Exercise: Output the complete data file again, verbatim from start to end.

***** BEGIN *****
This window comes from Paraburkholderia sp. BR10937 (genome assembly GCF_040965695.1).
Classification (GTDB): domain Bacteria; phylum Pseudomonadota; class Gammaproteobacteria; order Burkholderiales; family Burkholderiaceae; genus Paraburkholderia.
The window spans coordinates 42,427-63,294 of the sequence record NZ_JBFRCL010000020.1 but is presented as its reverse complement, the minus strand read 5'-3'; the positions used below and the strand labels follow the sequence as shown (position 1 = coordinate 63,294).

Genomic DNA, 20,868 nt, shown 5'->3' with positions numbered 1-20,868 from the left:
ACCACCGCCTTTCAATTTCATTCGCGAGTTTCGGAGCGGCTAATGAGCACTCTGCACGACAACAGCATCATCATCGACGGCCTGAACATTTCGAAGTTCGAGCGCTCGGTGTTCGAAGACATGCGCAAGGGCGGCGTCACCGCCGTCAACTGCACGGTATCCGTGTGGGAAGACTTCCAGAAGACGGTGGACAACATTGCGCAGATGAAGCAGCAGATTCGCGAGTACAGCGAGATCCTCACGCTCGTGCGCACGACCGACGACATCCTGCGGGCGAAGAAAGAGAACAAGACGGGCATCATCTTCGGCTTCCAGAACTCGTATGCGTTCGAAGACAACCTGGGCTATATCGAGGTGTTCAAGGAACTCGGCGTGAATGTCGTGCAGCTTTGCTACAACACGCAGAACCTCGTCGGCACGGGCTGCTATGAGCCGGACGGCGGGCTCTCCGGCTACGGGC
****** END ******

This window comes from Paraburkholderia sp. BR10937 (genome assembly GCF_040965695.1).
Classification (GTDB): domain Bacteria; phylum Pseudomonadota; class Gammaproteobacteria; order Burkholderiales; family Burkholderiaceae; genus Paraburkholderia.
The window spans coordinates 42,427-63,294 of the sequence record NZ_JBFRCL010000020.1 but is presented as its reverse complement, the minus strand read 5'-3'; the positions used below and the strand labels follow the sequence as shown (position 1 = coordinate 63,294).

Genomic DNA, 20,868 nt, shown 5'->3' with positions numbered 1-20,868 from the left:
ACCACCGCCTTTCAATTTCATTCGCGAGTTTCGGAGCGGCTAATGAGCACTCTGCACGACAACAGCATCATCATCGACGGCCTGAACATTTCGAAGTTCGAGCGCTCGGTGTTCGAAGACATGCGCAAGGGCGGCGTCACCGCCGTCAACTGCACGGTATCCGTGTGGGAAGACTTCCAGAAGACGGTGGACAACATTGCGCAGATGAAGCAGCAGATTCGCGAGTACAGCGAGATCCTCACGCTCGTGCGCACGACCGACGACATCCTGCGGGCGAAGAAAGAGAACAAGACGGGCATCATCTTCGGCTTCCAGAACTCGTATGCGTTCGAAGACAACCTGGGCTATATCGAGGTGTTCAAGGAACTCGGCGTGAATGTCGTGCAGCTTTGCTACAACACGCAGAACCTCGTCGGCACGGGCTGCTATGAGCCGGACGGCGGGCTCTCCGGCTACGGGC